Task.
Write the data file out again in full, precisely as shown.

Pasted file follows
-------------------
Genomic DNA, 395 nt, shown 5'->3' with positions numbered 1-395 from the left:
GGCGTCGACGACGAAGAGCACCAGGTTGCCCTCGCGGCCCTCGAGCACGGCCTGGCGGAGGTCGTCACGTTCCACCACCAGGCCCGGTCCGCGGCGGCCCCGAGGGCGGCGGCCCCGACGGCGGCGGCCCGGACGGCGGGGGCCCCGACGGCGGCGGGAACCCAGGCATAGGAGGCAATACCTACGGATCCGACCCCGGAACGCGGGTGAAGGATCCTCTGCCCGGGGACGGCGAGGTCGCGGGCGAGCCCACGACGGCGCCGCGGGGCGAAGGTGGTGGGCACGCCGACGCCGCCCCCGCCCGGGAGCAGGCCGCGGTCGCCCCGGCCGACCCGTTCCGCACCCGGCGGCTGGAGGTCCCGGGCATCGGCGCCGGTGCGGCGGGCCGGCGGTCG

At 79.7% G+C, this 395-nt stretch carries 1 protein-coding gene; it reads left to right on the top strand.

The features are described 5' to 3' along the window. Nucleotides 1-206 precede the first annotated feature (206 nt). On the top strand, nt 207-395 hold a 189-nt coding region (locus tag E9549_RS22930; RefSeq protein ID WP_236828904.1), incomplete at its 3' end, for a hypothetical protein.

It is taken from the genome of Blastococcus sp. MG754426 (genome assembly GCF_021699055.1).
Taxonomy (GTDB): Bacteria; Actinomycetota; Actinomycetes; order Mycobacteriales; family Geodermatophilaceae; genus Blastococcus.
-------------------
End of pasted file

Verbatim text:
Genomic DNA, 395 nt, shown 5'->3' with positions numbered 1-395 from the left:
GGCGTCGACGACGAAGAGCACCAGGTTGCCCTCGCGGCCCTCGAGCACGGCCTGGCGGAGGTCGTCACGTTCCACCACCAGGCCCGGTCCGCGGCGGCCCCGAGGGCGGCGGCCCCGACGGCGGCGGCCCGGACGGCGGGGGCCCCGACGGCGGCGGGAACCCAGGCATAGGAGGCAATACCTACGGATCCGACCCCGGAACGCGGGTGAAGGATCCTCTGCCCGGGGACGGCGAGGTCGCGGGCGAGCCCACGACGGCGCCGCGGGGCGAAGGTGGTGGGCACGCCGACGCCGCCCCCGCCCGGGAGCAGGCCGCGGTCGCCCCGGCCGACCCGTTCCGCACCCGGCGGCTGGAGGTCCCGGGCATCGGCGCCGGTGCGGCGGGCCGGCGGTCG

At 79.7% G+C, this 395-nt stretch carries 1 protein-coding gene; it reads left to right on the top strand.

The features are described 5' to 3' along the window. Nucleotides 1-206 precede the first annotated feature (206 nt). On the top strand, nt 207-395 hold a 189-nt coding region (locus tag E9549_RS22930; RefSeq protein ID WP_236828904.1), incomplete at its 3' end, for a hypothetical protein.

It is taken from the genome of Blastococcus sp. MG754426 (genome assembly GCF_021699055.1).
Taxonomy (GTDB): Bacteria; Actinomycetota; Actinomycetes; order Mycobacteriales; family Geodermatophilaceae; genus Blastococcus.